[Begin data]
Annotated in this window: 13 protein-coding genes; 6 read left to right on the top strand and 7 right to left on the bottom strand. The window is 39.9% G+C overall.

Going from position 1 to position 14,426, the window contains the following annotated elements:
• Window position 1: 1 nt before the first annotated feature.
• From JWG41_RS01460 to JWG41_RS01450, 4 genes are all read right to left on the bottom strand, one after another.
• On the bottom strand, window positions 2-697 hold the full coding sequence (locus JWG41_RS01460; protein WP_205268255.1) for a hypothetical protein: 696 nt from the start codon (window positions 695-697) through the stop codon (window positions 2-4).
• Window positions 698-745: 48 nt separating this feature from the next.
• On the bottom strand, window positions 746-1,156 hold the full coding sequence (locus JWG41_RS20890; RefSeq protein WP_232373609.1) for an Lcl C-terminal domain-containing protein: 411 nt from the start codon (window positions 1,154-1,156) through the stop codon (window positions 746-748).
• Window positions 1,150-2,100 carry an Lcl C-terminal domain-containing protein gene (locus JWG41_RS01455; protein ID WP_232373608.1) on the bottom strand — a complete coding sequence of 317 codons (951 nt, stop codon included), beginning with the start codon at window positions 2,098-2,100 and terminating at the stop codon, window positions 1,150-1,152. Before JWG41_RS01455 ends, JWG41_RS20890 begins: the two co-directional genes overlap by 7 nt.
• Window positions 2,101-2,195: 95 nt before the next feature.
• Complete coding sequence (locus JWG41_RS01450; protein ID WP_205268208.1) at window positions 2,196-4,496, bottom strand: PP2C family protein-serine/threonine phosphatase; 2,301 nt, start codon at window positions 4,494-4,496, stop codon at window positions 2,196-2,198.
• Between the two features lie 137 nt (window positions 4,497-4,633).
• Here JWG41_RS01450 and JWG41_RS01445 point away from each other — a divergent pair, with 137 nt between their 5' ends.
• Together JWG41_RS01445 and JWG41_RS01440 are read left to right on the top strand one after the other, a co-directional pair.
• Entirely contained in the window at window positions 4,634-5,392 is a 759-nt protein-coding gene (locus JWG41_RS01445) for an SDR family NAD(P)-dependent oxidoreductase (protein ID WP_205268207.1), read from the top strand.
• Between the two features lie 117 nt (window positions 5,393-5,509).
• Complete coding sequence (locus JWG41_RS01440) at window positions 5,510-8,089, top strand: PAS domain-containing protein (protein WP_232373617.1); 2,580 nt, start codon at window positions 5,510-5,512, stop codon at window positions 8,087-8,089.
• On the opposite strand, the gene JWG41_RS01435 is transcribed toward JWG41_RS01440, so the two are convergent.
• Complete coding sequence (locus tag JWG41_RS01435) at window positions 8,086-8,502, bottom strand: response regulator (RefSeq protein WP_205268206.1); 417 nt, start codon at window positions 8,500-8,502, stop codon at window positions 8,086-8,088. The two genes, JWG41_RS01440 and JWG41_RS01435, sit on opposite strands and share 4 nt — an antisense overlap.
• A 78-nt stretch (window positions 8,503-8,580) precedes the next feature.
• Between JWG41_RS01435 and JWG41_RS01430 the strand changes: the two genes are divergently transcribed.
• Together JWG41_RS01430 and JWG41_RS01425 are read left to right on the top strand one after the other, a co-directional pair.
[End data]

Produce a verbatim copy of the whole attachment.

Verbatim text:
Annotated in this window: 13 protein-coding genes; 6 read left to right on the top strand and 7 right to left on the bottom strand. The window is 39.9% G+C overall.

Going from position 1 to position 14,426, the window contains the following annotated elements:
• Window position 1: 1 nt before the first annotated feature.
• From JWG41_RS01460 to JWG41_RS01450, 4 genes are all read right to left on the bottom strand, one after another.
• On the bottom strand, window positions 2-697 hold the full coding sequence (locus JWG41_RS01460; protein WP_205268255.1) for a hypothetical protein: 696 nt from the start codon (window positions 695-697) through the stop codon (window positions 2-4).
• Window positions 698-745: 48 nt separating this feature from the next.
• On the bottom strand, window positions 746-1,156 hold the full coding sequence (locus JWG41_RS20890; RefSeq protein WP_232373609.1) for an Lcl C-terminal domain-containing protein: 411 nt from the start codon (window positions 1,154-1,156) through the stop codon (window positions 746-748).
• Window positions 1,150-2,100 carry an Lcl C-terminal domain-containing protein gene (locus JWG41_RS01455; protein ID WP_232373608.1) on the bottom strand — a complete coding sequence of 317 codons (951 nt, stop codon included), beginning with the start codon at window positions 2,098-2,100 and terminating at the stop codon, window positions 1,150-1,152. Before JWG41_RS01455 ends, JWG41_RS20890 begins: the two co-directional genes overlap by 7 nt.
• Window positions 2,101-2,195: 95 nt before the next feature.
• Complete coding sequence (locus JWG41_RS01450; protein ID WP_205268208.1) at window positions 2,196-4,496, bottom strand: PP2C family protein-serine/threonine phosphatase; 2,301 nt, start codon at window positions 4,494-4,496, stop codon at window positions 2,196-2,198.
• Between the two features lie 137 nt (window positions 4,497-4,633).
• Here JWG41_RS01450 and JWG41_RS01445 point away from each other — a divergent pair, with 137 nt between their 5' ends.
• Together JWG41_RS01445 and JWG41_RS01440 are read left to right on the top strand one after the other, a co-directional pair.
• Entirely contained in the window at window positions 4,634-5,392 is a 759-nt protein-coding gene (locus JWG41_RS01445) for an SDR family NAD(P)-dependent oxidoreductase (protein ID WP_205268207.1), read from the top strand.
• Between the two features lie 117 nt (window positions 5,393-5,509).
• Complete coding sequence (locus JWG41_RS01440) at window positions 5,510-8,089, top strand: PAS domain-containing protein (protein WP_232373617.1); 2,580 nt, start codon at window positions 5,510-5,512, stop codon at window positions 8,087-8,089.
• On the opposite strand, the gene JWG41_RS01435 is transcribed toward JWG41_RS01440, so the two are convergent.
• Complete coding sequence (locus tag JWG41_RS01435) at window positions 8,086-8,502, bottom strand: response regulator (RefSeq protein WP_205268206.1); 417 nt, start codon at window positions 8,500-8,502, stop codon at window positions 8,086-8,088. The two genes, JWG41_RS01440 and JWG41_RS01435, sit on opposite strands and share 4 nt — an antisense overlap.
• A 78-nt stretch (window positions 8,503-8,580) precedes the next feature.
• Between JWG41_RS01435 and JWG41_RS01430 the strand changes: the two genes are divergently transcribed.
• Together JWG41_RS01430 and JWG41_RS01425 are read left to right on the top strand one after the other, a co-directional pair.